An executive order leaked to the media last week revealed plans to use the Oval Office to legalize broad discrimination against the LGBT community in the name of religion. A draft of the order, first published in The Nation, would allow "any organization, including closely held for-profit corporations" to refuse services to LGBT people, whether in housing, employment, education or healthcare. In the media uproar that followed, Donald Trump said that he would not sign the order at this time.
But the president did not rule out doing so in the future.
The document is a reminder that while Trump has claimed he won't overturn marriage equality in the White House, he doesn't have to repeal Obergefell v. Hodges — the Supreme Court decision that legalized same-sex marriage — to strip the rights of gay and lesbian couples. The order is specifically designed to allow anyone who has a religious objection to same-sex marriage to discriminate in the name of faith — and would prevent the government from taking action against any individual who acts on those views. This would allow full federal protections for people like Kim Davis, the Rowan County, Ky., clerk who famously refused to sign marriage licenses for legally wedded couples in 2015.
During the 2016 election, Trump flip-flopped on the subject of marriage equality numerous times. After claiming that he would appoint justices to erase the Supreme Court's 2015 marriage ruling, the president told Lesley Stahl of 60 Minutes that he would use the bully pulpit to target the ruling. Trump, who said his personal view on same-sex marriage is "irrelevant," claimed the case "was already settled."
"It's law," the POTUS said. "It was settled in the Supreme Court. I mean it's done."
What makes this claim rather disingenuous is that Trump doesn't need the court system to neuter the protections allowed by Obergefell v. Hodges, which offer the full legal rights of marriage to all couples.
Same-sex partners may get to keep their marriages under the Trump administration, but those unions will mean little if the federal government erodes the rights and benefits afforded to that status.
In essence, the leaked document is an executive version of the First Amendment Defense Act — or HR 2802 — a national version of the Religious Freedom Restoration Act laws introduced in states like Indiana and Louisiana. The bill, which is co-sponsored by Rep. Raul Labrador (R-Idaho) and Sen. Mike Lee (R-Utah), protects the moral convictions of anyone who believes "marriage is or should be recognized as the union of one man and one woman." Under HR 2802, it would be perfectly legal for a photographer to decide not to shoot a same-sex couple's wedding or an adoption agency to turn down that same couple's application.
The bill — which also could be used to fire a gay employee for having a picture of his legally wedded partner on his desk, or to deny housing to a lesbian couple — will be debated by Congress later this year. On his campaign website, Trump vowed to sign it.
Trump's Supreme Court pick, Neil Gorsuch, would appear to confirm the administration's commitment to so-called religious liberty over the rights of same-sex couples. Gorsuch, a far-right nominee who once referred to equal marriage as part of the liberal "social agenda," sided with Hobby Lobby in 2012 as a justice for the 10th Circuit Court of Appeals. The court ruled that the popular home goods brand could legally deny contraception provided to employees by the Affordable Care Act on the basis of faith. The Supreme Court later would vote in kind.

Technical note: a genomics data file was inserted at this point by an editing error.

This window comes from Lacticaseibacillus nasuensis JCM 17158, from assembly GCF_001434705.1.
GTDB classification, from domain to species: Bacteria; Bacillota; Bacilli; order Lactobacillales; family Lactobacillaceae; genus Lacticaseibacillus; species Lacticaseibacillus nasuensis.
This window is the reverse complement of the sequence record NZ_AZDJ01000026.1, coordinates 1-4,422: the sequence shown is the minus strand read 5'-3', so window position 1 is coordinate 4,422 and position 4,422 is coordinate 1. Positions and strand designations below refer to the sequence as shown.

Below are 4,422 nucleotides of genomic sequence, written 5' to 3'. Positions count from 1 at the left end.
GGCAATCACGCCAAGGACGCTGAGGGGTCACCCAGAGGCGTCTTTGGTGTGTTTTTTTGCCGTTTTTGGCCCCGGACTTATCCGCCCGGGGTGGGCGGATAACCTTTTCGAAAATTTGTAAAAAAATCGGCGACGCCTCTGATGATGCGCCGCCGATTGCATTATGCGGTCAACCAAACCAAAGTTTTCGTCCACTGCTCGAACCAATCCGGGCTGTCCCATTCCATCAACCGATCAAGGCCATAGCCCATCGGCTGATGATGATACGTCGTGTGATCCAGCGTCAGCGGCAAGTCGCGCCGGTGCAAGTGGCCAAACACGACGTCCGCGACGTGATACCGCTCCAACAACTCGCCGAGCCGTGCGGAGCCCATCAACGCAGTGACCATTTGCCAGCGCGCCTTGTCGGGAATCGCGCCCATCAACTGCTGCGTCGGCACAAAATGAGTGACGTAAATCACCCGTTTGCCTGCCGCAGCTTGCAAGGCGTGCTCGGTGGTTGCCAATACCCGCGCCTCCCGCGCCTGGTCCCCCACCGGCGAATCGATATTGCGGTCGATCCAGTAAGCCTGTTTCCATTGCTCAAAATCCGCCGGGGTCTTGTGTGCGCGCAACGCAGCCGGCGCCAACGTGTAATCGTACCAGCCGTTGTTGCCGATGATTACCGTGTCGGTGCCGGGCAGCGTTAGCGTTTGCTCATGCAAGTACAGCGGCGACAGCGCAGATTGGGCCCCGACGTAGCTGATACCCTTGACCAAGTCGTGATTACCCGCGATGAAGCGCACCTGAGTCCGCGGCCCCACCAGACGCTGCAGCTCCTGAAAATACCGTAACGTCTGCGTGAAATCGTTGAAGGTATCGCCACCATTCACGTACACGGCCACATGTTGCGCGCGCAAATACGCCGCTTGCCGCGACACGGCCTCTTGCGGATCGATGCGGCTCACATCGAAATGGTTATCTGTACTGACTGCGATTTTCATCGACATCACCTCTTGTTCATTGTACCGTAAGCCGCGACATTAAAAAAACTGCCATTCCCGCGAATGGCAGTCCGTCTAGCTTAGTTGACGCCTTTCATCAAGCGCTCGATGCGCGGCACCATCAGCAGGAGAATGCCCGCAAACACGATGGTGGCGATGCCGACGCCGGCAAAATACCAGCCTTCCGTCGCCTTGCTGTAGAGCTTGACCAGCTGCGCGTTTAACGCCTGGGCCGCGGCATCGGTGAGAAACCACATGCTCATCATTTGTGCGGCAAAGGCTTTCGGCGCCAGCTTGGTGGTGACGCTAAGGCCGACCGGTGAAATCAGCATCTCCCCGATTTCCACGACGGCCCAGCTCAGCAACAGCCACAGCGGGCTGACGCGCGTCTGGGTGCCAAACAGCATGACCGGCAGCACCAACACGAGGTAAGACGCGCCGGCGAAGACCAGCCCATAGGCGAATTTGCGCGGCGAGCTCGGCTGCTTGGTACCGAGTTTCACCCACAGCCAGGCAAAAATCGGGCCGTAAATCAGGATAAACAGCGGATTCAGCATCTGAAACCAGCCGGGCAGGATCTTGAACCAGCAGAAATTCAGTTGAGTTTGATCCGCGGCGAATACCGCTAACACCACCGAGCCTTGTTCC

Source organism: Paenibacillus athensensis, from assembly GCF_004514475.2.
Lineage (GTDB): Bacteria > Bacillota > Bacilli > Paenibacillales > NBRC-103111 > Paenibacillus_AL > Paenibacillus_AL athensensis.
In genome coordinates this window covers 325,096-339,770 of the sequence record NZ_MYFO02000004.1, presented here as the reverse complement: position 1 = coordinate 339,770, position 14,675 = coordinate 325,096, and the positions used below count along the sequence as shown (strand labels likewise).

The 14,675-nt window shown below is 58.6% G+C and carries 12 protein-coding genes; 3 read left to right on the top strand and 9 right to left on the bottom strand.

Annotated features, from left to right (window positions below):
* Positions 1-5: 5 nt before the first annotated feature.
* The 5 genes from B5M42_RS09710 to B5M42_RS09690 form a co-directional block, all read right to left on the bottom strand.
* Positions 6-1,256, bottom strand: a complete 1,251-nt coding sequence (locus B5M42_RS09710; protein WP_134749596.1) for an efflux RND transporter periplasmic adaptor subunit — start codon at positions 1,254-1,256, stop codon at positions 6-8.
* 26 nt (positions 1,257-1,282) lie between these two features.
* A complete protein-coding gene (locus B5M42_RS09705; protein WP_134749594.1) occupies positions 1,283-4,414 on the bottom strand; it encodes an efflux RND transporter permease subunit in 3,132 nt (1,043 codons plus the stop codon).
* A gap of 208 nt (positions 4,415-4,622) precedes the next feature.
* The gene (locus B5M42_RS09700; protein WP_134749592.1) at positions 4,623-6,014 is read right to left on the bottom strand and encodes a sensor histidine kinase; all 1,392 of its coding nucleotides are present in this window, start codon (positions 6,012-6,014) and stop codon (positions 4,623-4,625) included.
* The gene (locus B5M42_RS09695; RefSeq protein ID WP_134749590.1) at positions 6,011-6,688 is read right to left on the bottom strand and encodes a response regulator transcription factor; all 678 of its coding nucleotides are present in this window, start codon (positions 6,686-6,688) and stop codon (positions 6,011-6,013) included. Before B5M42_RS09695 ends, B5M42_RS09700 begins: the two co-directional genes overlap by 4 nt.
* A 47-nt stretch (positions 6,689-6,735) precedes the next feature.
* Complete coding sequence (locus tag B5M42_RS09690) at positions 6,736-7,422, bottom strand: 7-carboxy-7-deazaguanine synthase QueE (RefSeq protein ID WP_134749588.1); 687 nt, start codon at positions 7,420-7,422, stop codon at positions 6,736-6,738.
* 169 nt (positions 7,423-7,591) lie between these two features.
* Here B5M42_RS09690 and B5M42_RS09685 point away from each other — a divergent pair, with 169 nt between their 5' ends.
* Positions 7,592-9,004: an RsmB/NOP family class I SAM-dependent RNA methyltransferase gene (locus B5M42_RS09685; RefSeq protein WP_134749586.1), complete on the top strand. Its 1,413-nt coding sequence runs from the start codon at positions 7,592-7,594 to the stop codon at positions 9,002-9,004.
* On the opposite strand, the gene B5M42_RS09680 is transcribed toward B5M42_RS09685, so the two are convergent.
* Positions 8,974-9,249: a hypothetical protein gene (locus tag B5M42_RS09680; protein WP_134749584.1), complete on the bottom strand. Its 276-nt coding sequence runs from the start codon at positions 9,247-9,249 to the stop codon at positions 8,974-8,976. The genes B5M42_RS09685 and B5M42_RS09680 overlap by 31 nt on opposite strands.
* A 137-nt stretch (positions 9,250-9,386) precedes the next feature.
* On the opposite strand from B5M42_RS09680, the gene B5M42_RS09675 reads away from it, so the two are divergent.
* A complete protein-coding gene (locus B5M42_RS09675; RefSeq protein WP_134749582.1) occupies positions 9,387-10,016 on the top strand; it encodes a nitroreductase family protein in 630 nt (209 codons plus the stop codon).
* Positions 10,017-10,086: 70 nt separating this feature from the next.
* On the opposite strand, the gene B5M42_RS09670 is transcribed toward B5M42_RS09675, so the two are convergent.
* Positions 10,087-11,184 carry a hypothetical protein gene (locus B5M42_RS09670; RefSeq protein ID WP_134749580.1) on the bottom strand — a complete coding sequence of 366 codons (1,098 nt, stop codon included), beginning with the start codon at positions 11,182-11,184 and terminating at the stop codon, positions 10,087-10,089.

It remains to be seen how a SCOTUS with Gorsuch on the bench would rule if many of the central tenets of marriage equality — the equal protection of same-sex couples under the law — are disputed by religious liberty advocates.
The impending challenges to same-sex marriage, though, may take place sooner rather than later. The Texas Supreme Court will hear oral arguments this year on a case out of Houston, a trial that will decide whether same-sex couples in the Lone Star State are entitled to the same marriage benefits as heterosexual couples. Although the court passed on it in September, the case has been a favorite of Lt. Gov. Dan Patrick, who repeatedly lobbied for the judges to reconsider hearing it. Patrick, who famously suggested that the LGBT victims of the Pulse massacre deserved to be murdered, served as Trump's campaign chairman in Texas.
Justice John Devine, the most far-right member of the Texas Supreme Court, already has stated his opposition to providing spousal benefits to same-sex couples, which he believes are not guaranteed under existing law. "Marriage is a fundamental right," wrote Devine in September, when the court voted 8-1 not to try the case. "Spousal benefits are not."
That case will be heard in March, and it's just one of numerous battles LGBT advocates will fight this year in order to protect recent gains in civil rights. 2016 was the first full legislative session following the Obergefell v. Hodges ruling, which fanned the flames of anti-LGBT hate across the U.S. Over 200 bills targeting the rights of the community were heard by state legislatures last year, a figure that more than doubled over the prior year. A majority of these cases were over the very religious objections that will take center stage this year.
The LGBT community would appear to have won an important victory with Trump's momentary decision to put his executive order on hold — after many claimed it was already a done deal. But be warned: The war against same-sex marriage is just getting started.
Nico Lang is co-editor of the Boys anthology series. You can read his work in Rolling Stone, Salon and the Onion A.V. Club. Find him on Twitter @nico_lang.
MORE FROM OPINION